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Café Society (2016)

PG-13 | | Comedy, Drama, Romance | 5 August 2016 (USA)
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1:51 | Trailer
In the 1930s, a Bronx native moves to Hollywood and falls in love with a young woman who is seeing a married man.

Director:

Woody Allen

Writer:

Woody Allen
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1,758 ( 1,101)
7 nominations. See more awards »

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Cast

Cast overview, first billed only:
Steve Carell ... Phil Stern
Sheryl Lee ... Karen Stern
Todd Weeks ... Oscar
Paul Schackman ... Al
Jodi Carlisle ... Maid
Jeannie Berlin ... Rose
Ken Stott ... Marty
Richard Portnow ... Walt
Jesse Eisenberg ... Bobby
Sari Lennick ... Evelyn
Stephen Kunken ... Leonard
Laurel Griggs Laurel Griggs ... Evelyn's Daughter
Corey Stoll ... Ben
Saul Stein ... Ben's Hood
Gabriel Millman Gabriel Millman ... Ben's Hood
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Storyline

In 1930's Hollywood, the powerful agent, Phil Stern, is attending a party and receives a phone call from his sister living in New York. She asks for a job for her son and Phil's nephew, Bobby, who decided to move to Hollywood. Three weeks later Phil schedules a meeting with Bobby and decides to help him. He asks his secretary Veronica "Vonnie" to hang around with Bobby, showing him the touristic places. Bobby immediately falls in love with Vonnie, but she tells that she has a boyfriend, a journalist that travels most of the time. However, Vonnie's boyfriend is indeed a married man that is also in love with her and soon she has to make a choice between her two loves. Written by Claudio Carvalho, Rio de Janeiro, Brazil

Plot Summary | Plot Synopsis

Taglines:

Anyone who is anyone will be seen at Café Society.

Genres:

Comedy | Drama | Romance

Motion Picture Rating (MPAA)

Rated PG-13 for some violence, a drug reference, suggestive material and smoking | See all certifications »

Parents Guide:

View content advisory »
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Details

Country:

USA

Language:

English | Hebrew

Release Date:

5 August 2016 (USA) See more »

Also Known As:

Café Society See more »

Filming Locations:

New York City, New York, USA See more »

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Box Office

Budget:

$30,000,000 (estimated)

Opening Weekend USA:

$359,289, 17 July 2016

Gross USA:

$11,103,205

Cumulative Worldwide Gross:

$43,763,247
See more on IMDbPro »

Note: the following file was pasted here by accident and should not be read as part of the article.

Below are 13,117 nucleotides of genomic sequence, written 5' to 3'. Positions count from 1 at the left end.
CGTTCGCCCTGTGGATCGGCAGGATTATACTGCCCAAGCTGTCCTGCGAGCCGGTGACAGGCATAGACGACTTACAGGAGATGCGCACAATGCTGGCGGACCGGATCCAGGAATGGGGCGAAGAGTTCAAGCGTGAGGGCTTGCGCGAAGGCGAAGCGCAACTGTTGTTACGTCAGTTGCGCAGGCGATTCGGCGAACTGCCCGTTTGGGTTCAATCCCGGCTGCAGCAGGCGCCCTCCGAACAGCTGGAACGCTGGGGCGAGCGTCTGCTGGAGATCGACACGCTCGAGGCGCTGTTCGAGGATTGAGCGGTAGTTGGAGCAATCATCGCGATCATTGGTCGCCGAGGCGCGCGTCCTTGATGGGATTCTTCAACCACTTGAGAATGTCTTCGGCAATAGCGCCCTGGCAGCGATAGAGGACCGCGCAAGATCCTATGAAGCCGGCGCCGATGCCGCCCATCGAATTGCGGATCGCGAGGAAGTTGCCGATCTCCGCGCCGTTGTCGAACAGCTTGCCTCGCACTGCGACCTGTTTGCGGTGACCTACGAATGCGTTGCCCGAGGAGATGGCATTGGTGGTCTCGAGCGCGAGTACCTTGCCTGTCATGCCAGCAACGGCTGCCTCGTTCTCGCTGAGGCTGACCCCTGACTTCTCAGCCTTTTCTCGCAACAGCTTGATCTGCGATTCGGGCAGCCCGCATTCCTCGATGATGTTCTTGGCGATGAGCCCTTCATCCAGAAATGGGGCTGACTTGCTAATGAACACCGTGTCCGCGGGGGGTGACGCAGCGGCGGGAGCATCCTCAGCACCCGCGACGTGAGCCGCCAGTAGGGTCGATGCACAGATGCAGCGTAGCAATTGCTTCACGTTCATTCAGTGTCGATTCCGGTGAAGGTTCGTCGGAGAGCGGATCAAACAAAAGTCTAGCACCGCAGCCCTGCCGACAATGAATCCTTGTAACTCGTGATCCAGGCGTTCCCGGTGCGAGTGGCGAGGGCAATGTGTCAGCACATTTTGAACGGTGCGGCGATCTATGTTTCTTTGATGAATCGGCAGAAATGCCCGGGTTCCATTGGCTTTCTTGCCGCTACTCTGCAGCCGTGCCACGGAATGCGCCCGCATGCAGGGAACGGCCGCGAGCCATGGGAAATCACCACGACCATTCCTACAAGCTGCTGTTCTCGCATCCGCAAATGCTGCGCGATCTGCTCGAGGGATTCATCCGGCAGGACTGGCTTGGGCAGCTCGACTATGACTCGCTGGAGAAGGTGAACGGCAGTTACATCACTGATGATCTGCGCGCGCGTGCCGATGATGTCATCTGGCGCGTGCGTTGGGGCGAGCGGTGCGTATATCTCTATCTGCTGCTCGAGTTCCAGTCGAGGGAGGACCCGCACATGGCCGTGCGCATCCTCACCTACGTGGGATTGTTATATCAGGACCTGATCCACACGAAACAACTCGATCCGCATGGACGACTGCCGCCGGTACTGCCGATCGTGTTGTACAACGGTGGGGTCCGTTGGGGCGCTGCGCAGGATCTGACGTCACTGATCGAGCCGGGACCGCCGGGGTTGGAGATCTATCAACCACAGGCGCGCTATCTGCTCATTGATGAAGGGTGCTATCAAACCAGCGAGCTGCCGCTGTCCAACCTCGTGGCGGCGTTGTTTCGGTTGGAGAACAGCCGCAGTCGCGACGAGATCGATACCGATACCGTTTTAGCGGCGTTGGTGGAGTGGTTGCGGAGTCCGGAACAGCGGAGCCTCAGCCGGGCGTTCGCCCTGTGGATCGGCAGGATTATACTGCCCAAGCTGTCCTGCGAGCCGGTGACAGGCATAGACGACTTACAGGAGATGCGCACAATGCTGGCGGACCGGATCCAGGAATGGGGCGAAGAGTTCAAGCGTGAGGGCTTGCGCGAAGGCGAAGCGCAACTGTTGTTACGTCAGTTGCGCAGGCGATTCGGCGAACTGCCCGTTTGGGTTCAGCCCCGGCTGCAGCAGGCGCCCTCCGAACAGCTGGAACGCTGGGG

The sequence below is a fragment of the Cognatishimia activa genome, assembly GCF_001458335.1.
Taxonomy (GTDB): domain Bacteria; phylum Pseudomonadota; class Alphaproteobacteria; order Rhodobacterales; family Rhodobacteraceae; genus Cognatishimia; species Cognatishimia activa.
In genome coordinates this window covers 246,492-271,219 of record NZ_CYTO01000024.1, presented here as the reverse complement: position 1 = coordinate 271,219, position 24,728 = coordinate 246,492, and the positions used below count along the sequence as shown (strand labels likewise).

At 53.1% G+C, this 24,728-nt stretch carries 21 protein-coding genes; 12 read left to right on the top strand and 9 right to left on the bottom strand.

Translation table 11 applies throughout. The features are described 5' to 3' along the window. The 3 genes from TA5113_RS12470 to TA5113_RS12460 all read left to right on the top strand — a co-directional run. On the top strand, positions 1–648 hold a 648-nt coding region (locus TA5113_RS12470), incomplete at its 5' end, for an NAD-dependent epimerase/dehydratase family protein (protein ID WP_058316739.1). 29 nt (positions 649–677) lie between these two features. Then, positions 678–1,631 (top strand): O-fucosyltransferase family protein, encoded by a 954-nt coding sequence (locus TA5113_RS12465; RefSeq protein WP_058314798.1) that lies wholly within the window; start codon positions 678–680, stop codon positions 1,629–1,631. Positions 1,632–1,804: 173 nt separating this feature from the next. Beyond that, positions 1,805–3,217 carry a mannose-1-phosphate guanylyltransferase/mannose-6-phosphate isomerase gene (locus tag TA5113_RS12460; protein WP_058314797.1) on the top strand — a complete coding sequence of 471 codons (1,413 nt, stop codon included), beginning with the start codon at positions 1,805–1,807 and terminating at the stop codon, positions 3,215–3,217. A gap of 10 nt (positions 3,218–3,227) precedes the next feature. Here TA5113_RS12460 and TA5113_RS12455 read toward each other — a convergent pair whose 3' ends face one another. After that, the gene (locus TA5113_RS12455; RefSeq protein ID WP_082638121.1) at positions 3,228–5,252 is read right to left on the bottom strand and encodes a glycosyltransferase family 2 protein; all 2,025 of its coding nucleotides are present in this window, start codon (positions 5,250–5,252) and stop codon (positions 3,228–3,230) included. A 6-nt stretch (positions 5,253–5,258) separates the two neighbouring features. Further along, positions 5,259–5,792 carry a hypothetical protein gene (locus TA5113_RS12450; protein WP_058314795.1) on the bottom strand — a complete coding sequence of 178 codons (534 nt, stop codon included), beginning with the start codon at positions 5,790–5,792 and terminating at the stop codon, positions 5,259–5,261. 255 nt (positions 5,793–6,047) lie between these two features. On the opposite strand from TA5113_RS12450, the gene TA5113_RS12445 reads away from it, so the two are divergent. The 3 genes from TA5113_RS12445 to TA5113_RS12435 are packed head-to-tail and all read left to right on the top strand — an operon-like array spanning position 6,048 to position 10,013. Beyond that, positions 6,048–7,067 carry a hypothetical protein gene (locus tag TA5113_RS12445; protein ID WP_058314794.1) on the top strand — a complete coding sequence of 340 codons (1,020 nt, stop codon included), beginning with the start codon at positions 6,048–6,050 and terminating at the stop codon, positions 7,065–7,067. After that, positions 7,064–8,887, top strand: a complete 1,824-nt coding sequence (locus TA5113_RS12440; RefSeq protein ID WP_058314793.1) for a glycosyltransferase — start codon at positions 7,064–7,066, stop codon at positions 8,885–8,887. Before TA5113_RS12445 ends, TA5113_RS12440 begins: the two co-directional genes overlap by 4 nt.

Company Credits

Show more on IMDbPro »

Technical Specs

Runtime:

Color:

Color (ACES)

Aspect Ratio:

2.00 : 1
See full technical specs »
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Did You Know?

Trivia

This is Woody Allen's first film since Vicky Cristina Barcelona (2008) not to be distributed by Sony Pictures Classics. See more »

Goofs

When Bobby comes to Phil's house and Phil tells him he is getting a divorce, there is a brief glimpse of the modern-day LA skyline in the upper right hand corner of the screen behind Phil. See more »

Quotes

Rose Dorfman: First a murderer, then he becomes a Christian. What did I do to deserve this? Which is worse?
Marty Dorfman: He explained it to you. The Jews don't have an afterlife.
Rose Dorfman: We are all afraid of dying, Marty! But we don't give up the religion we are born into.
Marty Dorfman: I'm not afraid to die.
Rose Dorfman: You're too stupid to appreciate the implications.
Marty Dorfman: I didn't say I like the idea. And I will resist death with everything I have. But when the Angel of Death comes to cut me down, I'll go. I'll protest. I'll curse. You hear me? I will go ...
[...]
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Connections

References Manhattan (1979) See more »

Soundtracks

Did I Remember
Composed by Harold Adamson & Walter Donaldson
Performed by Patrick Bartley, Marion Felder, Russell Hall & Chris Pattishall
See more »

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User Reviews

 
One of Woody Allen's weaker projects
23 July 2016 | by ybenhayunSee all my reviews

There is a lot going against this movie. Jesse Eisenberg's character comes off as a complete asshole within 10 minutes of the film, thanks to a really terrible scene between him and a Jewish hooker. None of the humor in that scene landed, which just made the situation really sad and uncomfortable to watch, and then kind of difficult to root for Eisenberg at all after that. Steve Carell isn't bad by any means, but he seems incredibly miscast in a role like this (not to say that he can't act in roles that are more serious, but this Hollywood film executive didn't really suit him). Both of the Dorfman parents come off as really awkward on screen and thus kill any of the jokes that they're meant to deliver. The only actor that gives a notable performance in this movie is Corey Stoll as the brother, but it's not enough. Kristin Stewart was mostly fine, but occasionally started picking up some of her infamous Kristin Stewartisms throughout. Carell and Eisenberg become really close out of nowhere, both of the couples' relationships are sped up by Woody Allen's narration (which doesn't really add anything to this film), and this movie is only 90 minutes long, so I feel as if they could have definitely spent more time with all of these relationships, instead of just having Woody tell us what was happening. And on top of all of this, while this is a beautiful film to look at, there is nothing new in this movie. It's another Woody Allen movie with the same romances and love triangles centered around white people who like jazz with a pretty inconclusive and unsatisfying ending.


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